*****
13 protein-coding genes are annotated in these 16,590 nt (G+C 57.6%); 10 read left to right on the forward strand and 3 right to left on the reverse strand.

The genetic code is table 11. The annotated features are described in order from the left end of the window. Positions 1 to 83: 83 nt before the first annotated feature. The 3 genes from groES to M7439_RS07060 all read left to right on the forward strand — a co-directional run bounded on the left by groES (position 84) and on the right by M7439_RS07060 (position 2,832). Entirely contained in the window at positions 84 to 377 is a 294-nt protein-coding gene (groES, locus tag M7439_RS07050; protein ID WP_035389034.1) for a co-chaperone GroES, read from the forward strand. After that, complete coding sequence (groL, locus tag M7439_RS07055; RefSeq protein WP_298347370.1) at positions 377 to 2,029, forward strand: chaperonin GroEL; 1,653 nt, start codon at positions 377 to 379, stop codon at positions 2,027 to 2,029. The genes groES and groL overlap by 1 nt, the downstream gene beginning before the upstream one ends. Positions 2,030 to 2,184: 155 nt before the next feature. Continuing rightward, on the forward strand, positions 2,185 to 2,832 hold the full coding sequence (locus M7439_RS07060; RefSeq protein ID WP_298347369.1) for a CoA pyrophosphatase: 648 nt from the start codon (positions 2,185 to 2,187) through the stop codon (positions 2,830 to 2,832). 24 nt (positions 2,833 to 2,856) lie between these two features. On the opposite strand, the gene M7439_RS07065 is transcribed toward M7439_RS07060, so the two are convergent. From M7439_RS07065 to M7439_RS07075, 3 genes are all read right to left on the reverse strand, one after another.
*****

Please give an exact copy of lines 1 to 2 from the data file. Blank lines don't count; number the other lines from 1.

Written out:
13 protein-coding genes are annotated in these 16,590 nt (G+C 57.6%); 10 read left to right on the forward strand and 3 right to left on the reverse strand.

The genetic code is table 11. The annotated features are described in order from the left end of the window. Positions 1 to 83: 83 nt before the first annotated feature. The 3 genes from groES to M7439_RS07060 all read left to right on the forward strand — a co-directional run bounded on the left by groES (position 84) and on the right by M7439_RS07060 (position 2,832). Entirely contained in the window at positions 84 to 377 is a 294-nt protein-coding gene (groES, locus tag M7439_RS07050; protein ID WP_035389034.1) for a co-chaperone GroES, read from the forward strand. After that, complete coding sequence (groL, locus tag M7439_RS07055; RefSeq protein WP_298347370.1) at positions 377 to 2,029, forward strand: chaperonin GroEL; 1,653 nt, start codon at positions 377 to 379, stop codon at positions 2,027 to 2,029. The genes groES and groL overlap by 1 nt, the downstream gene beginning before the upstream one ends. Positions 2,030 to 2,184: 155 nt before the next feature. Continuing rightward, on the forward strand, positions 2,185 to 2,832 hold the full coding sequence (locus M7439_RS07060; RefSeq protein ID WP_298347369.1) for a CoA pyrophosphatase: 648 nt from the start codon (positions 2,185 to 2,187) through the stop codon (positions 2,830 to 2,832). 24 nt (positions 2,833 to 2,856) lie between these two features. On the opposite strand, the gene M7439_RS07065 is transcribed toward M7439_RS07060, so the two are convergent. From M7439_RS07065 to M7439_RS07075, 3 genes are all read right to left on the reverse strand, one after another.